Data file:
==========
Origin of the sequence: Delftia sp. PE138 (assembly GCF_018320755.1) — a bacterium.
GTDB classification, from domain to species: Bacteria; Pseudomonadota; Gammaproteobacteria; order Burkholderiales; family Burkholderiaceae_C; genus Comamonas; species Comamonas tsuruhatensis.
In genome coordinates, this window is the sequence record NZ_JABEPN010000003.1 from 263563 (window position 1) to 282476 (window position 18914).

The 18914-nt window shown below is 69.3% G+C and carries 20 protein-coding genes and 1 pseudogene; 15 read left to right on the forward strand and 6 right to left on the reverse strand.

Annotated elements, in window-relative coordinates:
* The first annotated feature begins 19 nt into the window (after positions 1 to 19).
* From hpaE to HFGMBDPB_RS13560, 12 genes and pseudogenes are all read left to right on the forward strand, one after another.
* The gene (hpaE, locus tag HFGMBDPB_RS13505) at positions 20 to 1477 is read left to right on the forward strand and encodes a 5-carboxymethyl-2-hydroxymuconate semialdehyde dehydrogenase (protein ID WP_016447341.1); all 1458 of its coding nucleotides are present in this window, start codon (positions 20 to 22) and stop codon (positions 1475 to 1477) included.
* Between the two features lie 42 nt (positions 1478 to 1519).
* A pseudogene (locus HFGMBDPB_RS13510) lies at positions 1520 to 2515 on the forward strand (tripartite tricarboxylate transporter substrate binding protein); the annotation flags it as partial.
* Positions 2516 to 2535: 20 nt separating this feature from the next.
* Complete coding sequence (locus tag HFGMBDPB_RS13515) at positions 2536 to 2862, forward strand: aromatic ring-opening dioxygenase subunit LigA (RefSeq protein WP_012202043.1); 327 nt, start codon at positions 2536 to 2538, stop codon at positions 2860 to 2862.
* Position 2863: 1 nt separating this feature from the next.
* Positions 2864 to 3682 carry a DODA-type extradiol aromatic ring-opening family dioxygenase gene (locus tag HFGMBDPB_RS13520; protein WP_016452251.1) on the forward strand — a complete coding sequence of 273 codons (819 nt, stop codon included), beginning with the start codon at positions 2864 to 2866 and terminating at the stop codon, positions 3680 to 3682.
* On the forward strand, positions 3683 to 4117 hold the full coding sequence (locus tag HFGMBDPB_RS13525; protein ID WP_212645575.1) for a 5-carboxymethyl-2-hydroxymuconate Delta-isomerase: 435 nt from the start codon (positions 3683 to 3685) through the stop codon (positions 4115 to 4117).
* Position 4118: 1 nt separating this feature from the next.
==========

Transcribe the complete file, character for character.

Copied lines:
Origin of the sequence: Delftia sp. PE138 (assembly GCF_018320755.1) — a bacterium.
GTDB classification, from domain to species: Bacteria; Pseudomonadota; Gammaproteobacteria; order Burkholderiales; family Burkholderiaceae_C; genus Comamonas; species Comamonas tsuruhatensis.
In genome coordinates, this window is the sequence record NZ_JABEPN010000003.1 from 263563 (window position 1) to 282476 (window position 18914).

The 18914-nt window shown below is 69.3% G+C and carries 20 protein-coding genes and 1 pseudogene; 15 read left to right on the forward strand and 6 right to left on the reverse strand.

Annotated elements, in window-relative coordinates:
* The first annotated feature begins 19 nt into the window (after positions 1 to 19).
* From hpaE to HFGMBDPB_RS13560, 12 genes and pseudogenes are all read left to right on the forward strand, one after another.
* The gene (hpaE, locus tag HFGMBDPB_RS13505) at positions 20 to 1477 is read left to right on the forward strand and encodes a 5-carboxymethyl-2-hydroxymuconate semialdehyde dehydrogenase (protein ID WP_016447341.1); all 1458 of its coding nucleotides are present in this window, start codon (positions 20 to 22) and stop codon (positions 1475 to 1477) included.
* Between the two features lie 42 nt (positions 1478 to 1519).
* A pseudogene (locus HFGMBDPB_RS13510) lies at positions 1520 to 2515 on the forward strand (tripartite tricarboxylate transporter substrate binding protein); the annotation flags it as partial.
* Positions 2516 to 2535: 20 nt separating this feature from the next.
* Complete coding sequence (locus tag HFGMBDPB_RS13515) at positions 2536 to 2862, forward strand: aromatic ring-opening dioxygenase subunit LigA (RefSeq protein WP_012202043.1); 327 nt, start codon at positions 2536 to 2538, stop codon at positions 2860 to 2862.
* Position 2863: 1 nt separating this feature from the next.
* Positions 2864 to 3682 carry a DODA-type extradiol aromatic ring-opening family dioxygenase gene (locus tag HFGMBDPB_RS13520; protein WP_016452251.1) on the forward strand — a complete coding sequence of 273 codons (819 nt, stop codon included), beginning with the start codon at positions 2864 to 2866 and terminating at the stop codon, positions 3680 to 3682.
* On the forward strand, positions 3683 to 4117 hold the full coding sequence (locus tag HFGMBDPB_RS13525; protein ID WP_212645575.1) for a 5-carboxymethyl-2-hydroxymuconate Delta-isomerase: 435 nt from the start codon (positions 3683 to 3685) through the stop codon (positions 4115 to 4117).
* Position 4118: 1 nt separating this feature from the next.